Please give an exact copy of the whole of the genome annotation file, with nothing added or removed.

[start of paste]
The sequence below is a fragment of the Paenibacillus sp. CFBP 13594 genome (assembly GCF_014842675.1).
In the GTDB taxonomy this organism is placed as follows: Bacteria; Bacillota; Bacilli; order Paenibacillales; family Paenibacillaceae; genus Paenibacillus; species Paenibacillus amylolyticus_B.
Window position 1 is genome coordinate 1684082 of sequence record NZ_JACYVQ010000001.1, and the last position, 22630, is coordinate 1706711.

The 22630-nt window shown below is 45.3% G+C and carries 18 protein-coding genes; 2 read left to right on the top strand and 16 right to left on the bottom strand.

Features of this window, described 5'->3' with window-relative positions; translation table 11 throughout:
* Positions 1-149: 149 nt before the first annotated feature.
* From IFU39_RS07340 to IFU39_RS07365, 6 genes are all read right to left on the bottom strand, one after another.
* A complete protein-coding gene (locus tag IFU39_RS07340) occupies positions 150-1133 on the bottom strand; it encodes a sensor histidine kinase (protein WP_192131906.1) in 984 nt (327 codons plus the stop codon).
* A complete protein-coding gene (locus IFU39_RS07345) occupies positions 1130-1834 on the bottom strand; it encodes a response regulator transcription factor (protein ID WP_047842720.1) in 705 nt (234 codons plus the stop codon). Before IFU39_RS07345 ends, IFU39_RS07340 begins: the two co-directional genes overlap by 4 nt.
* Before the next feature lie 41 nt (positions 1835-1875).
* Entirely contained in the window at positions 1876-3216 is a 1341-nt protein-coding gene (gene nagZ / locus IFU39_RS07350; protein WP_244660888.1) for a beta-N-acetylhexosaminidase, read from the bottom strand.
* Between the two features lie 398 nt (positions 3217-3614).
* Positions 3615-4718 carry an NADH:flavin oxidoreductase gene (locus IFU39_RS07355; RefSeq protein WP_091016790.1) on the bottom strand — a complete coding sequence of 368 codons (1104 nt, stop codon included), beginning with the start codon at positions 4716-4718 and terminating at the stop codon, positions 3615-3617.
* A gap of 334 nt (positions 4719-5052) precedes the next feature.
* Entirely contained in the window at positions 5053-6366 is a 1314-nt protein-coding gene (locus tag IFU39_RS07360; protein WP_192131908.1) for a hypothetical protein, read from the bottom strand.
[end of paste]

The sequence below is a fragment of the Paenibacillus sp. CFBP 13594 genome (assembly GCF_014842675.1).
In the GTDB taxonomy this organism is placed as follows: Bacteria; Bacillota; Bacilli; order Paenibacillales; family Paenibacillaceae; genus Paenibacillus; species Paenibacillus amylolyticus_B.
Window position 1 is genome coordinate 1684082 of sequence record NZ_JACYVQ010000001.1, and the last position, 22630, is coordinate 1706711.

The 22630-nt window shown below is 45.3% G+C and carries 18 protein-coding genes; 2 read left to right on the top strand and 16 right to left on the bottom strand.

Features of this window, described 5'->3' with window-relative positions; translation table 11 throughout:
* Positions 1-149: 149 nt before the first annotated feature.
* From IFU39_RS07340 to IFU39_RS07365, 6 genes are all read right to left on the bottom strand, one after another.
* A complete protein-coding gene (locus tag IFU39_RS07340) occupies positions 150-1133 on the bottom strand; it encodes a sensor histidine kinase (protein WP_192131906.1) in 984 nt (327 codons plus the stop codon).
* A complete protein-coding gene (locus IFU39_RS07345) occupies positions 1130-1834 on the bottom strand; it encodes a response regulator transcription factor (protein ID WP_047842720.1) in 705 nt (234 codons plus the stop codon). Before IFU39_RS07345 ends, IFU39_RS07340 begins: the two co-directional genes overlap by 4 nt.
* Before the next feature lie 41 nt (positions 1835-1875).
* Entirely contained in the window at positions 1876-3216 is a 1341-nt protein-coding gene (gene nagZ / locus IFU39_RS07350; protein WP_244660888.1) for a beta-N-acetylhexosaminidase, read from the bottom strand.
* Between the two features lie 398 nt (positions 3217-3614).
* Positions 3615-4718 carry an NADH:flavin oxidoreductase gene (locus IFU39_RS07355; RefSeq protein WP_091016790.1) on the bottom strand — a complete coding sequence of 368 codons (1104 nt, stop codon included), beginning with the start codon at positions 4716-4718 and terminating at the stop codon, positions 3615-3617.
* A gap of 334 nt (positions 4719-5052) precedes the next feature.
* Entirely contained in the window at positions 5053-6366 is a 1314-nt protein-coding gene (locus tag IFU39_RS07360; protein WP_192131908.1) for a hypothetical protein, read from the bottom strand.